The plan was to go to the beach and enjoy one of the last brilliant days of summer. Instead, we sat in front of the TV, shaking our heads when we could move them, calling friends and family and just feeling numb. An eerie silence smothered my neighborhood as the day progressed, the crystal clear air and eighty degree tempature seeming to mock the dismal mood that permeated my surroundings. The state airport half a mile away might as well have been a desert, nothing stirred, no low hum of planes taxiing, no roar of jet engines whining before the roar of takeoff, no noise, no movement, nothing but the sound of bugs and birds, and the occasional car as it passed on the main road, half a mile away.

When I could, I tore myself away from the television screen, the first tower had fallen, followed by the second some time later. The time between is lost to me, my memories flash them collapsing in quick succession.

“We just lost hundreds of firefighters,” I said to my wife as we watched the tragedy unfold.

“Surely they weren’t still inside,” she replied, horror and emotion choking the words.

“They were.”

Some things you just know.

I stood in the doorway of my garage, listening to the silence, hoping for the roar of a plane taking off, an F-16, A B-52, A Blackhawk…anything as long as it were headed over there, where, I had no idea but felt certain Washington knew, but the same deafening silence filled the quiet streets. I crossed my arms, shook my head and stood there. unable to move.

In the corner, leaning against a bunch of hockey sticks and a broom, was my salvation. I walkled closer, stood there for a moment, really seeing it for the first time, even though I put it out every Forth of July, Memorial and Veterans day and some others if I remembered. I was only paralysed for a moment, then took action. It was a tiny bit of energy expelled on my part, a few steps, grasping the pole, unfurling the flag, putting it into the porcelain holder I had screwed into my garage years before and stepping back. Almost magically a breeze, one of the very few that blew that day pushed past my home, opening the flag in it’s full glory, waving, then resting. That small act made me feel a lot better about things and I silently thanked those who have fought and died so that I had the opportunity to perform my private ceremony, thus mourning the lost and re-kindling my patriotic spirit that had lay dormant for years.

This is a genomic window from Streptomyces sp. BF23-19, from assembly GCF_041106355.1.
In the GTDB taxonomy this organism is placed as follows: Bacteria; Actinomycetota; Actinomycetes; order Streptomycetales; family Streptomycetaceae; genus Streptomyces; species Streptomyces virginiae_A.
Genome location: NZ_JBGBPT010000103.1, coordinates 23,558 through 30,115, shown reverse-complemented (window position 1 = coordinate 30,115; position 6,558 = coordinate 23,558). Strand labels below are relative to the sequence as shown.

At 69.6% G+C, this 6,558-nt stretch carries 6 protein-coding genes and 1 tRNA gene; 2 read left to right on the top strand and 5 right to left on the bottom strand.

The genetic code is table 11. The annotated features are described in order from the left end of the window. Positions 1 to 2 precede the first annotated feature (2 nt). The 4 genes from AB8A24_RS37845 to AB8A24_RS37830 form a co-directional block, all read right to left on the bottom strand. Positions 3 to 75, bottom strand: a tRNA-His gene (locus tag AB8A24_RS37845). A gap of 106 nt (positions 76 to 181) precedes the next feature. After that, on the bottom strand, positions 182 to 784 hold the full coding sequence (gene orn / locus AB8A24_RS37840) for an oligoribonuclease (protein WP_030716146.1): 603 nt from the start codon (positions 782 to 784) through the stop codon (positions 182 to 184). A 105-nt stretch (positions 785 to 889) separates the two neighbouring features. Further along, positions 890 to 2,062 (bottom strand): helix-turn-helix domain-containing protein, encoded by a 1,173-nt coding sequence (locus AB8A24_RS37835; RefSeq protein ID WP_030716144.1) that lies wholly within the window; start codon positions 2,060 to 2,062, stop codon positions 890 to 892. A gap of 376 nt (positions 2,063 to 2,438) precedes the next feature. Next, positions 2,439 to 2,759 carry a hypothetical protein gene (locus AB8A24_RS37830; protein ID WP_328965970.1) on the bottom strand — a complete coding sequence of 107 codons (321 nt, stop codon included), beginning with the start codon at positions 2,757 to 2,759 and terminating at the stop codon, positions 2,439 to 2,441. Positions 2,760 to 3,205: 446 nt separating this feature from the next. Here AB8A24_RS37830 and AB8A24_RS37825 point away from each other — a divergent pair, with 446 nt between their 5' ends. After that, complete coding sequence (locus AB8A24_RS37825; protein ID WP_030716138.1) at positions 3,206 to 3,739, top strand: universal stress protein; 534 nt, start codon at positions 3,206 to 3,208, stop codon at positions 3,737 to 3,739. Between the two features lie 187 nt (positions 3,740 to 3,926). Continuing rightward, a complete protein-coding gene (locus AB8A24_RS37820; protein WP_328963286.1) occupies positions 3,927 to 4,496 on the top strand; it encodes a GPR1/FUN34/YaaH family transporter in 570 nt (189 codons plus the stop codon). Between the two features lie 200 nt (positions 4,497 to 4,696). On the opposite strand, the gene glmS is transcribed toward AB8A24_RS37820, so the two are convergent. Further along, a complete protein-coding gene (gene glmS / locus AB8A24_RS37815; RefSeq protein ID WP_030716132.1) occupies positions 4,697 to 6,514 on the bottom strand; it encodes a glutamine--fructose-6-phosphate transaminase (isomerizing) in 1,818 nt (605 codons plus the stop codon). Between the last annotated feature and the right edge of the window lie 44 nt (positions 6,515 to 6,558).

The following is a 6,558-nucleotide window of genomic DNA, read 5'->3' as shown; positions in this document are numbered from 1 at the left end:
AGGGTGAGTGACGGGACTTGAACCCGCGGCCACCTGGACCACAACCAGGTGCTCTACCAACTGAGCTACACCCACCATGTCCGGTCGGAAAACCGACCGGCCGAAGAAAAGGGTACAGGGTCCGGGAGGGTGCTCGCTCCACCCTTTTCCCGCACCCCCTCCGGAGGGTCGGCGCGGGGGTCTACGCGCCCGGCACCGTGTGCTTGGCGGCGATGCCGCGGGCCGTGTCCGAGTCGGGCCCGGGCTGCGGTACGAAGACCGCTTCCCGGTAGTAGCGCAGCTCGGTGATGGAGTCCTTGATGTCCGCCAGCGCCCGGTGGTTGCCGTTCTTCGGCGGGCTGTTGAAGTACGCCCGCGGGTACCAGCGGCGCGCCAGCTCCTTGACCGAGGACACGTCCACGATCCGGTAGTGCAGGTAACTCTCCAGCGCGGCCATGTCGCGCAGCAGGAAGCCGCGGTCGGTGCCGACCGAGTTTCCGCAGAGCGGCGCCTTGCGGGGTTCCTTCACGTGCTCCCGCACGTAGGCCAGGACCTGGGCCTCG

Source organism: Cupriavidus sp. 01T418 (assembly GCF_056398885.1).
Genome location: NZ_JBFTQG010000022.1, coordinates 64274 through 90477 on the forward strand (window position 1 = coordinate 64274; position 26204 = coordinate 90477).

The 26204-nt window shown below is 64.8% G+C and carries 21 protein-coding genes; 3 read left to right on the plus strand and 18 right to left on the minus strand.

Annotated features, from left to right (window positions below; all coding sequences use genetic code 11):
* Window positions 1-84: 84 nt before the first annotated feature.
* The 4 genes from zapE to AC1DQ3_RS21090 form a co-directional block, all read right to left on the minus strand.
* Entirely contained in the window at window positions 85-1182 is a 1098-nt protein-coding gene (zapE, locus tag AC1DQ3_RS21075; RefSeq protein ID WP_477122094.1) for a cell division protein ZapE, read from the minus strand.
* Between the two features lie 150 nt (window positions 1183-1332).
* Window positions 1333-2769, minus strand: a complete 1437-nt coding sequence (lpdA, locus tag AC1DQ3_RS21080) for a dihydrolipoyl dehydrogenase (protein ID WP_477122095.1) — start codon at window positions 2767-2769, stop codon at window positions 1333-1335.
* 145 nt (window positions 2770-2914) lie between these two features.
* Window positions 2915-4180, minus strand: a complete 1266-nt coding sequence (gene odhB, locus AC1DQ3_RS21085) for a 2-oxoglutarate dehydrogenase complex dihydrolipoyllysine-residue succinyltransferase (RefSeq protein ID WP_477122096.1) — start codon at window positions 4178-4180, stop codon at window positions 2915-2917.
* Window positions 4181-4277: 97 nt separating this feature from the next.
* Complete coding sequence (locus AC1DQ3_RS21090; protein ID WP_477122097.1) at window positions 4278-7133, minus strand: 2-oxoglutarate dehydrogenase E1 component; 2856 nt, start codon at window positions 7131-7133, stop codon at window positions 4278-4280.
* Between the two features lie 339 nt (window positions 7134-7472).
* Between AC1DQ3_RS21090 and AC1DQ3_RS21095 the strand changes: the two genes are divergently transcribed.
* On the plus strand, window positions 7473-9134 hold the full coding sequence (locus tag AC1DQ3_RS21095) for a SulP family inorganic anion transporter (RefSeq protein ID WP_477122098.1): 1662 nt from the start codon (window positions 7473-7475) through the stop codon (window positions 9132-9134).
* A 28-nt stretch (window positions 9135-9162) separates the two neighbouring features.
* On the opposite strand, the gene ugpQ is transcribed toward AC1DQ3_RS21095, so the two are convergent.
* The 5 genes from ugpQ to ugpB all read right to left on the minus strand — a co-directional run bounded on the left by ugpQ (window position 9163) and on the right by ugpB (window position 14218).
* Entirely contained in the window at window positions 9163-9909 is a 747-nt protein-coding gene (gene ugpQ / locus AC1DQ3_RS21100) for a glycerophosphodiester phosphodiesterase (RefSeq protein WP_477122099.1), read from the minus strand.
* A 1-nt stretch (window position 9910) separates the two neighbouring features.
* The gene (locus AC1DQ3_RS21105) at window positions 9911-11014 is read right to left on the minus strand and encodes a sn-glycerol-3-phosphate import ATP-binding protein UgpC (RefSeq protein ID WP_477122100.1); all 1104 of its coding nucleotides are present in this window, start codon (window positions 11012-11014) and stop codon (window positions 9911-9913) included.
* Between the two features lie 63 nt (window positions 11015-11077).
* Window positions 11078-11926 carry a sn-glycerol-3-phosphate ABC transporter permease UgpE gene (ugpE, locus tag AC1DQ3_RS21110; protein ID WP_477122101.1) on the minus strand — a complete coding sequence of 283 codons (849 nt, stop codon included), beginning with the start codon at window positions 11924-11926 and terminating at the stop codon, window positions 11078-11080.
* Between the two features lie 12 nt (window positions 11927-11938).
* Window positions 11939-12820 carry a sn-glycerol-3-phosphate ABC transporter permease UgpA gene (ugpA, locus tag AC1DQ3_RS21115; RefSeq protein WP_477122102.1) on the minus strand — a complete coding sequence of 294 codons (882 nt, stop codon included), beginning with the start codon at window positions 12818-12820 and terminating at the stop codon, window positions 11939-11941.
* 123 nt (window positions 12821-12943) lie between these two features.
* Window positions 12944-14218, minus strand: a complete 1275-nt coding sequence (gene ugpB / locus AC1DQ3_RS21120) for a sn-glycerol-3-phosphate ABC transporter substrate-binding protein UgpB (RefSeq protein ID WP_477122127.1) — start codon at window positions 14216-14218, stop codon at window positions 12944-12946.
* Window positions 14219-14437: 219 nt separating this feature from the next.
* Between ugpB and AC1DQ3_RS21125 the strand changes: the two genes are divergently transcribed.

Later that day, I left for work, still stunned and shell shocked, my view of the world changed forever. I said goodbye to Cheryl, lingering a little longer than usual, both of us realizing how precious our lives really are. In a daze I drove the usual route, past the homes, through Pawtuxet Village, into Cranston eventually arriving in Providence.

Of all the things about that day I will “Never Forget,” the hundreds of American Flags that magically appeared along my route remain the most vivid. On doorways, utility poles, storefronts, from car windows, everywhere I could see the red white and blue flew proudly.

The best part of it all is nobody told us to do it, it hadn’t become fashionable yet, it just was. There were a lot of private ceremonies going on that day, I didn’t know it but I was never alone when I stood in my garage and planted the flag proudly on my home.

I will “Never Forget” those that perished that day, especially the firefighters, EMT’s and police officers that answered the call for help.

And as my ride to work on September 11th, 2001 showed me, neither will anybody else.


  • Teri says:

    Michael, Nice post, thanks!